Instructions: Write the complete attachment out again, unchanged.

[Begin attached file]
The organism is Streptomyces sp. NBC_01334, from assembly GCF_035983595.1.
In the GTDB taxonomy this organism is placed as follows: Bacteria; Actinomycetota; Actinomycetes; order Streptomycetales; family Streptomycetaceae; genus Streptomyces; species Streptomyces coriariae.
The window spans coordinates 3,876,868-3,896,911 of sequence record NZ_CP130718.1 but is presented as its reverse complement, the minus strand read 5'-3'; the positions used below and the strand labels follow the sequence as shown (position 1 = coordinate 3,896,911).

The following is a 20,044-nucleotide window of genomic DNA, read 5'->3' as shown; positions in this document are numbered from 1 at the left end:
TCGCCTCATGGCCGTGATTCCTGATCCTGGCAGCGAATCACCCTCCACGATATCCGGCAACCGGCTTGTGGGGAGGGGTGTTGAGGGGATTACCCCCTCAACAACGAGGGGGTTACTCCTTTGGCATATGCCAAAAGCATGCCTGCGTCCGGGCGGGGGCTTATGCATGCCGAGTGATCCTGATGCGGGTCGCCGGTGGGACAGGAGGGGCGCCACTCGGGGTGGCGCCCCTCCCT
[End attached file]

The organism is Streptomyces sp. NBC_01334, from assembly GCF_035983595.1.
In the GTDB taxonomy this organism is placed as follows: Bacteria; Actinomycetota; Actinomycetes; order Streptomycetales; family Streptomycetaceae; genus Streptomyces; species Streptomyces coriariae.
The window spans coordinates 3,876,868-3,896,911 of sequence record NZ_CP130718.1 but is presented as its reverse complement, the minus strand read 5'-3'; the positions used below and the strand labels follow the sequence as shown (position 1 = coordinate 3,896,911).

The following is a 20,044-nucleotide window of genomic DNA, read 5'->3' as shown; positions in this document are numbered from 1 at the left end:
TCGCCTCATGGCCGTGATTCCTGATCCTGGCAGCGAATCACCCTCCACGATATCCGGCAACCGGCTTGTGGGGAGGGGTGTTGAGGGGATTACCCCCTCAACAACGAGGGGGTTACTCCTTTGGCATATGCCAAAAGCATGCCTGCGTCCGGGCGGGGGCTTATGCATGCCGAGTGATCCTGATGCGGGTCGCCGGTGGGACAGGAGGGGCGCCACTCGGGGTGGCGCCCCTCCCT